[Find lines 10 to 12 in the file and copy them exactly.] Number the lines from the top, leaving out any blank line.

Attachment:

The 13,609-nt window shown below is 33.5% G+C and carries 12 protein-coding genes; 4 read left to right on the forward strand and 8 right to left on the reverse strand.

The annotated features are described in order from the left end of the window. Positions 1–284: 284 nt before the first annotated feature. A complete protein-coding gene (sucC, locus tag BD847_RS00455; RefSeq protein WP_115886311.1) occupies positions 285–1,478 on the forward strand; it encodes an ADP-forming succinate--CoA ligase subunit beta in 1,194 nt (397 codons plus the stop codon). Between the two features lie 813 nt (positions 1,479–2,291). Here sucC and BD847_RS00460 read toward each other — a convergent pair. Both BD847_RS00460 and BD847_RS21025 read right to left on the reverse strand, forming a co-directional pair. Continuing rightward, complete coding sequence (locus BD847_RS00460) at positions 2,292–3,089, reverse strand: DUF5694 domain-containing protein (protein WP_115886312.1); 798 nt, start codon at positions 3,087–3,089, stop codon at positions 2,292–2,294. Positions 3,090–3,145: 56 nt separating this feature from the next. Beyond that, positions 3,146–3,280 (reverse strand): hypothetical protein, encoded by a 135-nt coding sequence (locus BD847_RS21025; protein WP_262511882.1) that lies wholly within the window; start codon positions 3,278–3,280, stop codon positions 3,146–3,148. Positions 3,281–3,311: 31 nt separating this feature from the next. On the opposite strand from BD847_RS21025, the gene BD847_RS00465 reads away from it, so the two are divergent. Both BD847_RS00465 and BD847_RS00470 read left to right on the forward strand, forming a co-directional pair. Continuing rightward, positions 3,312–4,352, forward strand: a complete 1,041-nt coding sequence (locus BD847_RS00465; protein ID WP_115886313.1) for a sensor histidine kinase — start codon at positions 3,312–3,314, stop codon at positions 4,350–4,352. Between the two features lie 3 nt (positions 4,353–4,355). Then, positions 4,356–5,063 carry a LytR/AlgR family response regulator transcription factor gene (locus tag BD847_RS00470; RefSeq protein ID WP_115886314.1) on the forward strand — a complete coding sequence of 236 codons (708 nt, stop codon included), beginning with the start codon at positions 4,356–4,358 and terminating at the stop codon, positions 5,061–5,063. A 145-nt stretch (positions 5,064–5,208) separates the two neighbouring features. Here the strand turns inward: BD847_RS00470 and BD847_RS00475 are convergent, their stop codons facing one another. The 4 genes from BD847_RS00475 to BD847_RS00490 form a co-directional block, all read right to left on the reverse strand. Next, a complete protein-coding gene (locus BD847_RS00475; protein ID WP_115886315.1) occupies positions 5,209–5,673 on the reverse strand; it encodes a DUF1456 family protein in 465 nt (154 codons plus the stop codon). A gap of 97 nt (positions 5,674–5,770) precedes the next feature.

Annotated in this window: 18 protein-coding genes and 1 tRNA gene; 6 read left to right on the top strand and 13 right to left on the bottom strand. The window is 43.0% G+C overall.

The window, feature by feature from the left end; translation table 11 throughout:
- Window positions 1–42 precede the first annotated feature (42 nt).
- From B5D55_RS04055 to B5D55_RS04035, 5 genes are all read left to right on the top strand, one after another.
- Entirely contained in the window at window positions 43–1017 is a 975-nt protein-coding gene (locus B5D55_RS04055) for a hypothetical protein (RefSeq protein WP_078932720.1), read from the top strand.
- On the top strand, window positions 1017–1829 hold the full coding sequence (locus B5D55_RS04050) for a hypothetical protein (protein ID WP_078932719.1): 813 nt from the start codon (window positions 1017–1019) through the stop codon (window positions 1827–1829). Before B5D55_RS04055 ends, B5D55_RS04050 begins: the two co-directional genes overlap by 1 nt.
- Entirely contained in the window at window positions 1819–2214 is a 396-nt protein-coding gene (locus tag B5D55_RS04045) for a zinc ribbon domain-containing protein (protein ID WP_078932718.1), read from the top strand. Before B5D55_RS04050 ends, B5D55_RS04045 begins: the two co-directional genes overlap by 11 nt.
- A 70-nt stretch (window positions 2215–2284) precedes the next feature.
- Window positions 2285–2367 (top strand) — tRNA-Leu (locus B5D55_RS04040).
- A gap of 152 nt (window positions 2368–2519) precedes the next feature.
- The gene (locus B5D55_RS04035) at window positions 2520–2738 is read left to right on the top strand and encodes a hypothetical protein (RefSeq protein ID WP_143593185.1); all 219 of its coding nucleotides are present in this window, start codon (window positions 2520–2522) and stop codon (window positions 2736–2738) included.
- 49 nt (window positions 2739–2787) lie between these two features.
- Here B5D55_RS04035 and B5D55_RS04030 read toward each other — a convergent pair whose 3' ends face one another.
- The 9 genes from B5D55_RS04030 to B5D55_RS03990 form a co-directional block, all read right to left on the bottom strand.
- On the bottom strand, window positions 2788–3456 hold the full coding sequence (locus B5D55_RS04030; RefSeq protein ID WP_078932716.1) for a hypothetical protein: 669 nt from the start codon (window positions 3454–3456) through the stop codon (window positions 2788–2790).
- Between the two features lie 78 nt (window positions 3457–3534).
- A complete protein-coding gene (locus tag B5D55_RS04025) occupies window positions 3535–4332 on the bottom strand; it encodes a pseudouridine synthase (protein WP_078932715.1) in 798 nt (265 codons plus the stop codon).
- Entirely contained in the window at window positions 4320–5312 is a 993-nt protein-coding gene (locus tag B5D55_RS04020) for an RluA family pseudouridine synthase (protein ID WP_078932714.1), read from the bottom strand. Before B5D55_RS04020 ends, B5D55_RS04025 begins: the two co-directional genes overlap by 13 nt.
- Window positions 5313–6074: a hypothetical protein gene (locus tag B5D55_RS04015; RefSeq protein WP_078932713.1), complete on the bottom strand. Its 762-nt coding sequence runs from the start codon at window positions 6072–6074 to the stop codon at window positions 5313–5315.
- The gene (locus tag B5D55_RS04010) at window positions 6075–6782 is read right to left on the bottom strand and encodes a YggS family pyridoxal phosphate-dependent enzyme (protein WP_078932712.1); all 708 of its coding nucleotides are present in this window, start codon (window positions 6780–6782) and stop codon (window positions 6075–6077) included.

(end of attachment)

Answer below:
- A 70-nt stretch (window positions 2215–2284) precedes the next feature.
- Window positions 2285–2367 (top strand) — tRNA-Leu (locus B5D55_RS04040).
- A gap of 152 nt (window positions 2368–2519) precedes the next feature.